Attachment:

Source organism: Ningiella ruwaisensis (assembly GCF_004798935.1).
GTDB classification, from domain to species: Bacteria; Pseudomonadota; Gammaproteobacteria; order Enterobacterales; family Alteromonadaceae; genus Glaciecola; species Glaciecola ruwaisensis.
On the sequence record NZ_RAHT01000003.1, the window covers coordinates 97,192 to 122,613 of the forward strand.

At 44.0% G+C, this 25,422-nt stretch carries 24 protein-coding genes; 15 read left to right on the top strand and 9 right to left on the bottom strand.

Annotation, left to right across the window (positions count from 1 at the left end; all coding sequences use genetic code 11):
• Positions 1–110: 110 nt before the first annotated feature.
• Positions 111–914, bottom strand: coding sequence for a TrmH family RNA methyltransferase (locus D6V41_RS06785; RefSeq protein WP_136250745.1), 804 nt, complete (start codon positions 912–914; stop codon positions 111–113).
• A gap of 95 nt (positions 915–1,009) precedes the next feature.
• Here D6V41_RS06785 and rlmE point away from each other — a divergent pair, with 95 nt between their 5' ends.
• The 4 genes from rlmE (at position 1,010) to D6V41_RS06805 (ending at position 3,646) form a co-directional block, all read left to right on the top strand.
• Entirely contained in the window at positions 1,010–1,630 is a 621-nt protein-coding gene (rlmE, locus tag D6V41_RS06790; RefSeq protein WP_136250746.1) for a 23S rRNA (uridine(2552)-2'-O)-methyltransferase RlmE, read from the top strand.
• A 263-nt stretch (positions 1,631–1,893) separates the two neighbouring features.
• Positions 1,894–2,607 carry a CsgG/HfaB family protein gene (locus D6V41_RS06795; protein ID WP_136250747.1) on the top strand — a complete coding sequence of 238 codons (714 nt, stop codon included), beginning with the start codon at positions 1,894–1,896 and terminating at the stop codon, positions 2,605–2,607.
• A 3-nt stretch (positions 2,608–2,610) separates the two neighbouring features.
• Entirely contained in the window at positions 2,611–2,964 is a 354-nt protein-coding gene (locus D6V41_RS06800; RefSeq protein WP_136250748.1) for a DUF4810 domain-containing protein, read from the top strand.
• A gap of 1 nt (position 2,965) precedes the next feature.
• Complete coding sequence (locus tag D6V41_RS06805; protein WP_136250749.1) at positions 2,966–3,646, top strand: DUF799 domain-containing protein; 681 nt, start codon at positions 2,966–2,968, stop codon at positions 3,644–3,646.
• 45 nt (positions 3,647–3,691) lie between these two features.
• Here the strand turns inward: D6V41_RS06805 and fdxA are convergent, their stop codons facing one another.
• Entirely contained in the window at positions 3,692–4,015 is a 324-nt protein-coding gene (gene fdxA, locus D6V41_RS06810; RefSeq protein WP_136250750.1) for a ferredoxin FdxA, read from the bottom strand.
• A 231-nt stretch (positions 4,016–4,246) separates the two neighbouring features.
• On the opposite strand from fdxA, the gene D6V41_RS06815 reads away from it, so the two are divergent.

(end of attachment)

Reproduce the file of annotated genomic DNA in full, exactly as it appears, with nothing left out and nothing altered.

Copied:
Source organism: Ningiella ruwaisensis (assembly GCF_004798935.1).
GTDB classification, from domain to species: Bacteria; Pseudomonadota; Gammaproteobacteria; order Enterobacterales; family Alteromonadaceae; genus Glaciecola; species Glaciecola ruwaisensis.
On the sequence record NZ_RAHT01000003.1, the window covers coordinates 97,192 to 122,613 of the forward strand.

At 44.0% G+C, this 25,422-nt stretch carries 24 protein-coding genes; 15 read left to right on the top strand and 9 right to left on the bottom strand.

Annotation, left to right across the window (positions count from 1 at the left end; all coding sequences use genetic code 11):
• Positions 1–110: 110 nt before the first annotated feature.
• Positions 111–914, bottom strand: coding sequence for a TrmH family RNA methyltransferase (locus D6V41_RS06785; RefSeq protein WP_136250745.1), 804 nt, complete (start codon positions 912–914; stop codon positions 111–113).
• A gap of 95 nt (positions 915–1,009) precedes the next feature.
• Here D6V41_RS06785 and rlmE point away from each other — a divergent pair, with 95 nt between their 5' ends.
• The 4 genes from rlmE (at position 1,010) to D6V41_RS06805 (ending at position 3,646) form a co-directional block, all read left to right on the top strand.
• Entirely contained in the window at positions 1,010–1,630 is a 621-nt protein-coding gene (rlmE, locus tag D6V41_RS06790; RefSeq protein WP_136250746.1) for a 23S rRNA (uridine(2552)-2'-O)-methyltransferase RlmE, read from the top strand.
• A 263-nt stretch (positions 1,631–1,893) separates the two neighbouring features.
• Positions 1,894–2,607 carry a CsgG/HfaB family protein gene (locus D6V41_RS06795; protein ID WP_136250747.1) on the top strand — a complete coding sequence of 238 codons (714 nt, stop codon included), beginning with the start codon at positions 1,894–1,896 and terminating at the stop codon, positions 2,605–2,607.
• A 3-nt stretch (positions 2,608–2,610) separates the two neighbouring features.
• Entirely contained in the window at positions 2,611–2,964 is a 354-nt protein-coding gene (locus D6V41_RS06800; RefSeq protein WP_136250748.1) for a DUF4810 domain-containing protein, read from the top strand.
• A gap of 1 nt (position 2,965) precedes the next feature.
• Complete coding sequence (locus tag D6V41_RS06805; protein WP_136250749.1) at positions 2,966–3,646, top strand: DUF799 domain-containing protein; 681 nt, start codon at positions 2,966–2,968, stop codon at positions 3,644–3,646.
• 45 nt (positions 3,647–3,691) lie between these two features.
• Here the strand turns inward: D6V41_RS06805 and fdxA are convergent, their stop codons facing one another.
• Entirely contained in the window at positions 3,692–4,015 is a 324-nt protein-coding gene (gene fdxA, locus D6V41_RS06810; RefSeq protein WP_136250750.1) for a ferredoxin FdxA, read from the bottom strand.
• A 231-nt stretch (positions 4,016–4,246) separates the two neighbouring features.
• On the opposite strand from fdxA, the gene D6V41_RS06815 reads away from it, so the two are divergent.